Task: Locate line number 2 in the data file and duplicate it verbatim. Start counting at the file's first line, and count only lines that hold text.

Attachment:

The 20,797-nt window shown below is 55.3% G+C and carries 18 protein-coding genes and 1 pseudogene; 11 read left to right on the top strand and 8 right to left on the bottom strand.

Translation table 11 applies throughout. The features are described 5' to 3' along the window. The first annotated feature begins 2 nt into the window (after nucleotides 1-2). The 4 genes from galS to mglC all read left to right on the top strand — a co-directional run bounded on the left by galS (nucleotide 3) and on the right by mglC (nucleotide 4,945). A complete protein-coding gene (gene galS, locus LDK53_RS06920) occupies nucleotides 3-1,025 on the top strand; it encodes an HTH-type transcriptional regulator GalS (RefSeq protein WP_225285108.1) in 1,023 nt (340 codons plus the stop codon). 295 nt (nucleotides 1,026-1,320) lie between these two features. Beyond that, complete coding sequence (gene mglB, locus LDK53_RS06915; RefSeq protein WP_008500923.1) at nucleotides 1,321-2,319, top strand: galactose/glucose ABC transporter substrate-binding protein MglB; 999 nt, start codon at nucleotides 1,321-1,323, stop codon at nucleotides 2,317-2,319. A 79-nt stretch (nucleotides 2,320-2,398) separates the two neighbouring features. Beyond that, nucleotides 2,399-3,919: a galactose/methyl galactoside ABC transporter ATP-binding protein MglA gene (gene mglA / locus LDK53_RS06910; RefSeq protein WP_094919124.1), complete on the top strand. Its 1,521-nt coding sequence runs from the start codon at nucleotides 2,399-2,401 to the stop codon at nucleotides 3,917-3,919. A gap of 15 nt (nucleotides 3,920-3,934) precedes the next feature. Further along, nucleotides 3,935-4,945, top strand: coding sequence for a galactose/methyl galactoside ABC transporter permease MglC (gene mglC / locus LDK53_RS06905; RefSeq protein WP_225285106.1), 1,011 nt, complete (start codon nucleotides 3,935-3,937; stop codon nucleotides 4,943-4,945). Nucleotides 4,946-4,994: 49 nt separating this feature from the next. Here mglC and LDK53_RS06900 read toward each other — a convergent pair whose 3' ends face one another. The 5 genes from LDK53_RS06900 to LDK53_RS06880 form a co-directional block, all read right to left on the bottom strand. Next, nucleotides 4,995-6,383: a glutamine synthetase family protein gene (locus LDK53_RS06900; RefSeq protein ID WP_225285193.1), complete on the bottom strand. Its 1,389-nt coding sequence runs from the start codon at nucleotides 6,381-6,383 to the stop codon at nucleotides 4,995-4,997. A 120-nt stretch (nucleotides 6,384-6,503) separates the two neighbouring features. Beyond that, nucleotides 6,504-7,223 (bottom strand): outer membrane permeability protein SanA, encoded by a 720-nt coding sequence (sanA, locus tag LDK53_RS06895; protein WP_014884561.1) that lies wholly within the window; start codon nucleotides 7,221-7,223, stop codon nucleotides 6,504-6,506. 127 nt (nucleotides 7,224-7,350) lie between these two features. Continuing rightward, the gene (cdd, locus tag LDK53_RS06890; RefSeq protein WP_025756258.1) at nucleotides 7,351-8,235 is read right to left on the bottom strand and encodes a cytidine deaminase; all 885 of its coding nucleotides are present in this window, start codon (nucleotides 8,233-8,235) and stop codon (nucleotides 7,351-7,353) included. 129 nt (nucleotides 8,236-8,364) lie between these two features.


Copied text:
Translation table 11 applies throughout. The features are described 5' to 3' along the window. The first annotated feature begins 2 nt into the window (after nucleotides 1-2). The 4 genes from galS to mglC all read left to right on the top strand — a co-directional run bounded on the left by galS (nucleotide 3) and on the right by mglC (nucleotide 4,945). A complete protein-coding gene (gene galS, locus LDK53_RS06920) occupies nucleotides 3-1,025 on the top strand; it encodes an HTH-type transcriptional regulator GalS (RefSeq protein WP_225285108.1) in 1,023 nt (340 codons plus the stop codon). 295 nt (nucleotides 1,026-1,320) lie between these two features. Beyond that, complete coding sequence (gene mglB, locus LDK53_RS06915; RefSeq protein WP_008500923.1) at nucleotides 1,321-2,319, top strand: galactose/glucose ABC transporter substrate-binding protein MglB; 999 nt, start codon at nucleotides 1,321-1,323, stop codon at nucleotides 2,317-2,319. A 79-nt stretch (nucleotides 2,320-2,398) separates the two neighbouring features. Beyond that, nucleotides 2,399-3,919: a galactose/methyl galactoside ABC transporter ATP-binding protein MglA gene (gene mglA / locus LDK53_RS06910; RefSeq protein WP_094919124.1), complete on the top strand. Its 1,521-nt coding sequence runs from the start codon at nucleotides 2,399-2,401 to the stop codon at nucleotides 3,917-3,919. A gap of 15 nt (nucleotides 3,920-3,934) precedes the next feature. Further along, nucleotides 3,935-4,945, top strand: coding sequence for a galactose/methyl galactoside ABC transporter permease MglC (gene mglC / locus LDK53_RS06905; RefSeq protein WP_225285106.1), 1,011 nt, complete (start codon nucleotides 3,935-3,937; stop codon nucleotides 4,943-4,945). Nucleotides 4,946-4,994: 49 nt separating this feature from the next. Here mglC and LDK53_RS06900 read toward each other — a convergent pair whose 3' ends face one another. The 5 genes from LDK53_RS06900 to LDK53_RS06880 form a co-directional block, all read right to left on the bottom strand. Next, nucleotides 4,995-6,383: a glutamine synthetase family protein gene (locus LDK53_RS06900; RefSeq protein ID WP_225285193.1), complete on the bottom strand. Its 1,389-nt coding sequence runs from the start codon at nucleotides 6,381-6,383 to the stop codon at nucleotides 4,995-4,997. A 120-nt stretch (nucleotides 6,384-6,503) separates the two neighbouring features. Beyond that, nucleotides 6,504-7,223 (bottom strand): outer membrane permeability protein SanA, encoded by a 720-nt coding sequence (sanA, locus tag LDK53_RS06895; protein WP_014884561.1) that lies wholly within the window; start codon nucleotides 7,221-7,223, stop codon nucleotides 6,504-6,506. 127 nt (nucleotides 7,224-7,350) lie between these two features. Continuing rightward, the gene (cdd, locus tag LDK53_RS06890; RefSeq protein WP_025756258.1) at nucleotides 7,351-8,235 is read right to left on the bottom strand and encodes a cytidine deaminase; all 885 of its coding nucleotides are present in this window, start codon (nucleotides 8,233-8,235) and stop codon (nucleotides 7,351-7,353) included. 129 nt (nucleotides 8,236-8,364) lie between these two features.